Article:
7.
2-face
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In solid geometry, a face is a flat surface that forms part of the boundary of a solid object, a three-dimensional solid bounded exclusively by flat faces is a polyhedron. In more technical treatments of the geometry of polyhedra and higher-dimensional polytopes, in elementary geometry, a face is a polygon on the boundary of a polyhedron. Other names for a polygonal face include side of a polyhedron, for example, any of the six squares that bound a cube is a face of the cube. Sometimes face is used to refer to the 2-dimensional features of a 4-polytope. With this meaning, the 4-dimensional tesseract has 24 square faces, some other polygons, which are not faces, are also important for polyhedra and tessellations. These include Petrie polygons, vertex figures and facets, any convex polyhedrons surface has Euler characteristic V − E + F =2, where V is the number of vertices, E is the number of edges, and F is the number of faces. This equation is known as Eulers polyhedron formula, thus the number of faces is 2 more than the excess of the number of edges over the number of vertices. For example, a cube has 12 edges and 8 vertices, in higher-dimensional geometry the faces of a polytope are features of all dimensions. A face of dimension k is called a k-face, for example, the polygonal faces of an ordinary polyhedron are 2-faces. In set theory, the set of faces of a polytope includes the polytope itself, for any n-polytope, −1 ≤ k ≤ n. For example, with meaning, the faces of a cube include the empty set, its vertices, edges and squares. Formally, a face of a polytope P is the intersection of P with any closed halfspace whose boundary is disjoint from the interior of P, from this definition it follows that the set of faces of a polytope includes the polytope itself and the empty set. In other areas of mathematics, such as the theories of abstract polytopes and star polytopes, abstract theory still requires that the set of faces include the polytope itself and the empty set. A cell is an element of a 4-dimensional polytope or 3-dimensional tessellation. Cells are facets for 4-polytopes and 3-honeycombs, examples, In higher-dimensional geometry, the facets of a n-polytope are the -faces of dimension one less than the polytope itself. A polytope is bounded by its facets, for example, The facets of a line segment are its 0-faces or vertices. The facets of a polygon are its 1-faces or edges, the facets of a polyhedron or plane tiling are its 2-faces. The facets of a 4D polytope or 3-honeycomb are its 3-faces, the facets of a 5D polytope or 4-honeycomb are its 4-faces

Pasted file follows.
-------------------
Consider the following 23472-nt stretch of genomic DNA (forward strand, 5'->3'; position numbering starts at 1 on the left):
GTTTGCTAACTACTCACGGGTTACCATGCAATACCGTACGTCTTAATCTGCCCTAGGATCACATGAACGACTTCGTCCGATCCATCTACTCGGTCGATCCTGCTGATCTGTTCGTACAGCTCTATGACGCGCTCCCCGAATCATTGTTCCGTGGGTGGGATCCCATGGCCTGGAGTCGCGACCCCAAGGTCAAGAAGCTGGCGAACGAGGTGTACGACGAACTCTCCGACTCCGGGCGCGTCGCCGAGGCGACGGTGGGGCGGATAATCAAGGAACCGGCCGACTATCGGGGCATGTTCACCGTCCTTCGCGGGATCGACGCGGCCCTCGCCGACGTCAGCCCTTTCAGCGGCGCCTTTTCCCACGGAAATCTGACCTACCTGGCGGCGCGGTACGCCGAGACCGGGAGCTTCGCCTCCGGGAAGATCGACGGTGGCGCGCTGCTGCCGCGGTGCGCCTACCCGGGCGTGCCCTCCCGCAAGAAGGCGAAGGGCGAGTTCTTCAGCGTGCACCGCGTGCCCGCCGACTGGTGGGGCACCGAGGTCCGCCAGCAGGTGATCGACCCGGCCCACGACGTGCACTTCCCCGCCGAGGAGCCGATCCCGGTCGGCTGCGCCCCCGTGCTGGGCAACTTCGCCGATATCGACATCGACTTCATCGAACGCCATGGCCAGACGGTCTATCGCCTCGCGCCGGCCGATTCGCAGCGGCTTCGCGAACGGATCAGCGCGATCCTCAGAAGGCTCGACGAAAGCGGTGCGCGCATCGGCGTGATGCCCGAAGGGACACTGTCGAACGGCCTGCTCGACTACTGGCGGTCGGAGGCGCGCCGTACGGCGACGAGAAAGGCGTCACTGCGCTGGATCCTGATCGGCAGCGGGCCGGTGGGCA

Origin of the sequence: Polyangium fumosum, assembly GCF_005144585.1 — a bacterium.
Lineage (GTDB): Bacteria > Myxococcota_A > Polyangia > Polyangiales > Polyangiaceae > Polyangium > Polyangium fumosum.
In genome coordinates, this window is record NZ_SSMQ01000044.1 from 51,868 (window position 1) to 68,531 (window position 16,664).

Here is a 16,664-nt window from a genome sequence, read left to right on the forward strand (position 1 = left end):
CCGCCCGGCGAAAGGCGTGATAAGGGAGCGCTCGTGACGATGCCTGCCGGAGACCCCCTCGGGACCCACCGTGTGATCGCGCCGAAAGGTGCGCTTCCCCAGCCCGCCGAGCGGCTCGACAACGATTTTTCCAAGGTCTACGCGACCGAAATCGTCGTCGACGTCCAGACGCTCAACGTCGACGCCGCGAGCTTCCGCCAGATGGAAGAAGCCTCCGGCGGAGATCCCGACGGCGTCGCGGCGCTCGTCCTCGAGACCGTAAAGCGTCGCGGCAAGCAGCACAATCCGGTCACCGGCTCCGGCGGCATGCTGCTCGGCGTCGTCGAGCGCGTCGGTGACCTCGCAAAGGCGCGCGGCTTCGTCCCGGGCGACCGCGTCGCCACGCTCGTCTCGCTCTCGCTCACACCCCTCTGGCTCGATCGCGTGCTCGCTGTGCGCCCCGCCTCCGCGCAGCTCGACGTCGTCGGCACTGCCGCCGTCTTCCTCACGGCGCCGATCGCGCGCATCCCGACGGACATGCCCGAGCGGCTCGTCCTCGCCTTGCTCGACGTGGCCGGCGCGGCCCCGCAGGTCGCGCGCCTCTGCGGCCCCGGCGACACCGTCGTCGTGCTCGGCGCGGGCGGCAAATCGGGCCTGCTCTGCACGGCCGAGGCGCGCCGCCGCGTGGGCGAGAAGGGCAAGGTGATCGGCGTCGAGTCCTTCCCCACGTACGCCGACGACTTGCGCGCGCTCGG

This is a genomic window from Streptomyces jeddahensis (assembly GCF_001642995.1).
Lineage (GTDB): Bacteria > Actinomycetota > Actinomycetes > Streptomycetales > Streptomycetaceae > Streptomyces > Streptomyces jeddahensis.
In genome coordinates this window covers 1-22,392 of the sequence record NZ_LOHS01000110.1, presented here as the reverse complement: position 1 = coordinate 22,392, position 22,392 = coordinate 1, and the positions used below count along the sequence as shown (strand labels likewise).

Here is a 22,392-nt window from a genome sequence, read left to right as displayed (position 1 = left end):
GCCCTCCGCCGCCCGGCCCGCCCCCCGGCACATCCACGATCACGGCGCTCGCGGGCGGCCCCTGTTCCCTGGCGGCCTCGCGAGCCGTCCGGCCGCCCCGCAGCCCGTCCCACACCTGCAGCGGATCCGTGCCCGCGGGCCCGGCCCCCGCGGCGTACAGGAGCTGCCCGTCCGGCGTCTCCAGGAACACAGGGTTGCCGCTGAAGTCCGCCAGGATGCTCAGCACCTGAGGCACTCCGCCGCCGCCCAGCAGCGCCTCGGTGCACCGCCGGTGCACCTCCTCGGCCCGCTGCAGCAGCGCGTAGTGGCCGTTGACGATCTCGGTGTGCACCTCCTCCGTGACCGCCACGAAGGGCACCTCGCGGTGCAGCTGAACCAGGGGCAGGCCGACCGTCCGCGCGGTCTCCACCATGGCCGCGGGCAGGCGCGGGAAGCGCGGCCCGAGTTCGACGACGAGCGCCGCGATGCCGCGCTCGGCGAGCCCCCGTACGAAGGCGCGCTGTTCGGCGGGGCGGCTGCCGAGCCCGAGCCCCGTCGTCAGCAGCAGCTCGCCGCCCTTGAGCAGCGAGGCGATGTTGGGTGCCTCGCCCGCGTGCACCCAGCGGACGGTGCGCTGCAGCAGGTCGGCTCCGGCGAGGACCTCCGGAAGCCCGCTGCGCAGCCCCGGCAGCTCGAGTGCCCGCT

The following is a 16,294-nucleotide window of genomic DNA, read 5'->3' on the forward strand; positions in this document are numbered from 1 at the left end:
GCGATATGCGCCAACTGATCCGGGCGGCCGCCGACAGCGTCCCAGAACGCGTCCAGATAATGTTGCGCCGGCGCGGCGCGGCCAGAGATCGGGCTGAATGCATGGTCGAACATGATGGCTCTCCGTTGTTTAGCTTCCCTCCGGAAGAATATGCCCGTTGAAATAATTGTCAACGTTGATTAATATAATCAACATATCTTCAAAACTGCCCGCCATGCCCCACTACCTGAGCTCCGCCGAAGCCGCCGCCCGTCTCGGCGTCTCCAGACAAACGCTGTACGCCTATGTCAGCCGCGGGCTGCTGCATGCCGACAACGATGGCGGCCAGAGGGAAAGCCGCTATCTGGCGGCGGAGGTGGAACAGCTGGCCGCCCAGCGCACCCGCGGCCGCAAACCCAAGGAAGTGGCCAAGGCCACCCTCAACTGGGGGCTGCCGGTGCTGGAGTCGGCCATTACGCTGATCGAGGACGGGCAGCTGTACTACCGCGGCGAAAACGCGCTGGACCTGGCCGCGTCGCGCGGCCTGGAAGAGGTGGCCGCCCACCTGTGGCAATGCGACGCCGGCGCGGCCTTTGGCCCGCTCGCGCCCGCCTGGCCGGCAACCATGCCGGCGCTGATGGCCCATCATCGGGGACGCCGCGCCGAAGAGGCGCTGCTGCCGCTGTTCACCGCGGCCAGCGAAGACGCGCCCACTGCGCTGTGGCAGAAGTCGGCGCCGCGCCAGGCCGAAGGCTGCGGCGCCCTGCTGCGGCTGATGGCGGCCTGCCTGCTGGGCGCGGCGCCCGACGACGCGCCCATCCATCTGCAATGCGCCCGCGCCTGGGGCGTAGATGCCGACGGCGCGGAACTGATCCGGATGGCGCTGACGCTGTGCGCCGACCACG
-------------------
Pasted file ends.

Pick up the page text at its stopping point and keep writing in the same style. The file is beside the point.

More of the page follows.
8.
Triangle
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A triangle is a polygon with three edges and three vertices. It is one of the shapes in geometry. A triangle with vertices A, B, and C is denoted △ A B C, in Euclidean geometry any three points, when non-collinear, determine a unique triangle and a unique plane. This article is about triangles in Euclidean geometry except where otherwise noted, triangles can be classified according to the lengths of their sides, An equilateral triangle has all sides the same length. An equilateral triangle is also a polygon with all angles measuring 60°. An isosceles triangle has two sides of equal length, some mathematicians define an isosceles triangle to have exactly two equal sides, whereas others define an isosceles triangle as one with at least two equal sides. The latter definition would make all equilateral triangles isosceles triangles, the 45–45–90 right triangle, which appears in the tetrakis square tiling, is isosceles. A scalene triangle has all its sides of different lengths, equivalently, it has all angles of different measure. Hatch marks, also called tick marks, are used in diagrams of triangles, a side can be marked with a pattern of ticks, short line segments in the form of tally marks, two sides have equal lengths if they are both marked with the same pattern. In a triangle, the pattern is no more than 3 ticks. Similarly, patterns of 1,2, or 3 concentric arcs inside the angles are used to indicate equal angles, triangles can also be classified according to their internal angles, measured here in degrees. A right triangle has one of its interior angles measuring 90°, the side opposite to the right angle is the hypotenuse, the longest side of the triangle. The other two sides are called the legs or catheti of the triangle, special right triangles are right triangles with additional properties that make calculations involving them easier. One of the two most famous is the 3–4–5 right triangle, where 32 +42 =52, in this situation,3,4, and 5 are a Pythagorean triple. The other one is a triangle that has 2 angles that each measure 45 degrees. Triangles that do not have an angle measuring 90° are called oblique triangles, a triangle with all interior angles measuring less than 90° is an acute triangle or acute-angled triangle. If c is the length of the longest side, then a2 + b2 > c2, a triangle with one interior angle measuring more than 90° is an obtuse triangle or obtuse-angled triangle. If c is the length of the longest side, then a2 + b2 < c2, a triangle with an interior angle of 180° is degenerate